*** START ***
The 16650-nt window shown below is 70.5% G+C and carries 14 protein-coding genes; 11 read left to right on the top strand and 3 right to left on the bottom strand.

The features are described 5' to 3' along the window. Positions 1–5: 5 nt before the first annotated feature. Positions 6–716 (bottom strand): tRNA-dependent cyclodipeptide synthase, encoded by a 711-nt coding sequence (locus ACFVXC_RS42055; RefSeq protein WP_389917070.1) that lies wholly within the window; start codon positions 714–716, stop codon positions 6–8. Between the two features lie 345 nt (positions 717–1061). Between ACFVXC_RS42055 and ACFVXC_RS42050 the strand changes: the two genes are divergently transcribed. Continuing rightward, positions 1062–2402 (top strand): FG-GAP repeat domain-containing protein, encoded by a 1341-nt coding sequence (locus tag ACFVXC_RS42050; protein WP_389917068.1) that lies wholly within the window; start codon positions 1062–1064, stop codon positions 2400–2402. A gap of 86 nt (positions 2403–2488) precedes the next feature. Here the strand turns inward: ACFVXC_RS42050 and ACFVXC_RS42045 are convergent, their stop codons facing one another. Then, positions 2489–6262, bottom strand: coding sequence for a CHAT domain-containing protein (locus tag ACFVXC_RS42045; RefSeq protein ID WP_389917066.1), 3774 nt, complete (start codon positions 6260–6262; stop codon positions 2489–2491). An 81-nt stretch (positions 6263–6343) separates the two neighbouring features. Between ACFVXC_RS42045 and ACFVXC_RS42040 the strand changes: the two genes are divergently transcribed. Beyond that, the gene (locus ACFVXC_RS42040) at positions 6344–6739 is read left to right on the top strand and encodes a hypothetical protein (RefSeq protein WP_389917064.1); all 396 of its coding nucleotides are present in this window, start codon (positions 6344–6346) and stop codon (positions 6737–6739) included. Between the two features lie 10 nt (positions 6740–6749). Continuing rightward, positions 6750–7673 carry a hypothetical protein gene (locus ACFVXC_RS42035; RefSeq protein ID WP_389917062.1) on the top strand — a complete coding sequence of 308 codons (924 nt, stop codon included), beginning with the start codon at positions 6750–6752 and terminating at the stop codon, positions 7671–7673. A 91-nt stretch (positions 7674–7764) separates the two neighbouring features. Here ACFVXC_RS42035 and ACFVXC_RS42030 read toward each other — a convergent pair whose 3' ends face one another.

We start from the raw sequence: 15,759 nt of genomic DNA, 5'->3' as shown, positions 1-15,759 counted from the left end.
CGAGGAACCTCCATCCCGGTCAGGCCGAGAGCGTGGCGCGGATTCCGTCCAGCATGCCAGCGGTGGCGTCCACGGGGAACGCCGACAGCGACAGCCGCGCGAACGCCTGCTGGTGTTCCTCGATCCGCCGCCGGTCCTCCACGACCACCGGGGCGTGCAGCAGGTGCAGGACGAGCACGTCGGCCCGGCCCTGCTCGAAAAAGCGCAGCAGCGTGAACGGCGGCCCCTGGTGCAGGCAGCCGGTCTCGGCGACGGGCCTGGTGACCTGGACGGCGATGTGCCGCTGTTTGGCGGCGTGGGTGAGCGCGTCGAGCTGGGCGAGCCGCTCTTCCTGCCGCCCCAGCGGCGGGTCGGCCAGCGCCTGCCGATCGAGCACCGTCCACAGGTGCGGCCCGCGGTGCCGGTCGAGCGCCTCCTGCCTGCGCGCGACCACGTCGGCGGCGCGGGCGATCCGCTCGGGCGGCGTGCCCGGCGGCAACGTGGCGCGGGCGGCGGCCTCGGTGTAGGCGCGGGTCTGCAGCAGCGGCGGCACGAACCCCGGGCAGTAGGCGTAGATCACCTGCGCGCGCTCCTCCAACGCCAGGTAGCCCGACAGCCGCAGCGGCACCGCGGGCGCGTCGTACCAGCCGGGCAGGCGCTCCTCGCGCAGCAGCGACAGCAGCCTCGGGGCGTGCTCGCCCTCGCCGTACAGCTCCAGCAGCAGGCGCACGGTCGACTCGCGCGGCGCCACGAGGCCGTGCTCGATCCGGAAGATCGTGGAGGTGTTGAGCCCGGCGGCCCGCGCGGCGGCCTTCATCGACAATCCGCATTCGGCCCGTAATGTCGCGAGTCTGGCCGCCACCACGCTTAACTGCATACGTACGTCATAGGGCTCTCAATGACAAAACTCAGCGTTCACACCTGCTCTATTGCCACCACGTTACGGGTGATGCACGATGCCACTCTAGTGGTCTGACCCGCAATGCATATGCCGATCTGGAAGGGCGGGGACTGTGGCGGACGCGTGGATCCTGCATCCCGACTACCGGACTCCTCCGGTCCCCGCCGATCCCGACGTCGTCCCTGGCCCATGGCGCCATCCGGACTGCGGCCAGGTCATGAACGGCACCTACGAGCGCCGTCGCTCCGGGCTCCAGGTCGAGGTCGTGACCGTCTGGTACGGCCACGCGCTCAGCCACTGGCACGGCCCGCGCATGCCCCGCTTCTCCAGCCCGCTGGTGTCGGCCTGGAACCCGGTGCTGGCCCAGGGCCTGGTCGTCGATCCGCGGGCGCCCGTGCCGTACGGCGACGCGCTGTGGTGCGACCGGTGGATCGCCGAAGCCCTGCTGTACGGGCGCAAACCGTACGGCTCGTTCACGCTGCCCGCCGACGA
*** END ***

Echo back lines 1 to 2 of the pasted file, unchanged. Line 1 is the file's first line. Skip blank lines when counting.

The 16650-nt window shown below is 70.5% G+C and carries 14 protein-coding genes; 11 read left to right on the top strand and 3 right to left on the bottom strand.

The features are described 5' to 3' along the window. Positions 1–5: 5 nt before the first annotated feature. Positions 6–716 (bottom strand): tRNA-dependent cyclodipeptide synthase, encoded by a 711-nt coding sequence (locus ACFVXC_RS42055; RefSeq protein WP_389917070.1) that lies wholly within the window; start codon positions 714–716, stop codon positions 6–8. Between the two features lie 345 nt (positions 717–1061). Between ACFVXC_RS42055 and ACFVXC_RS42050 the strand changes: the two genes are divergently transcribed. Continuing rightward, positions 1062–2402 (top strand): FG-GAP repeat domain-containing protein, encoded by a 1341-nt coding sequence (locus tag ACFVXC_RS42050; protein WP_389917068.1) that lies wholly within the window; start codon positions 1062–1064, stop codon positions 2400–2402. A gap of 86 nt (positions 2403–2488) precedes the next feature. Here the strand turns inward: ACFVXC_RS42050 and ACFVXC_RS42045 are convergent, their stop codons facing one another. Then, positions 2489–6262, bottom strand: coding sequence for a CHAT domain-containing protein (locus tag ACFVXC_RS42045; RefSeq protein ID WP_389917066.1), 3774 nt, complete (start codon positions 6260–6262; stop codon positions 2489–2491). An 81-nt stretch (positions 6263–6343) separates the two neighbouring features. Between ACFVXC_RS42045 and ACFVXC_RS42040 the strand changes: the two genes are divergently transcribed. Beyond that, the gene (locus ACFVXC_RS42040) at positions 6344–6739 is read left to right on the top strand and encodes a hypothetical protein (RefSeq protein WP_389917064.1); all 396 of its coding nucleotides are present in this window, start codon (positions 6344–6346) and stop codon (positions 6737–6739) included. Between the two features lie 10 nt (positions 6740–6749). Continuing rightward, positions 6750–7673 carry a hypothetical protein gene (locus ACFVXC_RS42035; RefSeq protein ID WP_389917062.1) on the top strand — a complete coding sequence of 308 codons (924 nt, stop codon included), beginning with the start codon at positions 6750–6752 and terminating at the stop codon, positions 7671–7673. A 91-nt stretch (positions 7674–7764) separates the two neighbouring features. Here ACFVXC_RS42035 and ACFVXC_RS42030 read toward each other — a convergent pair whose 3' ends face one another.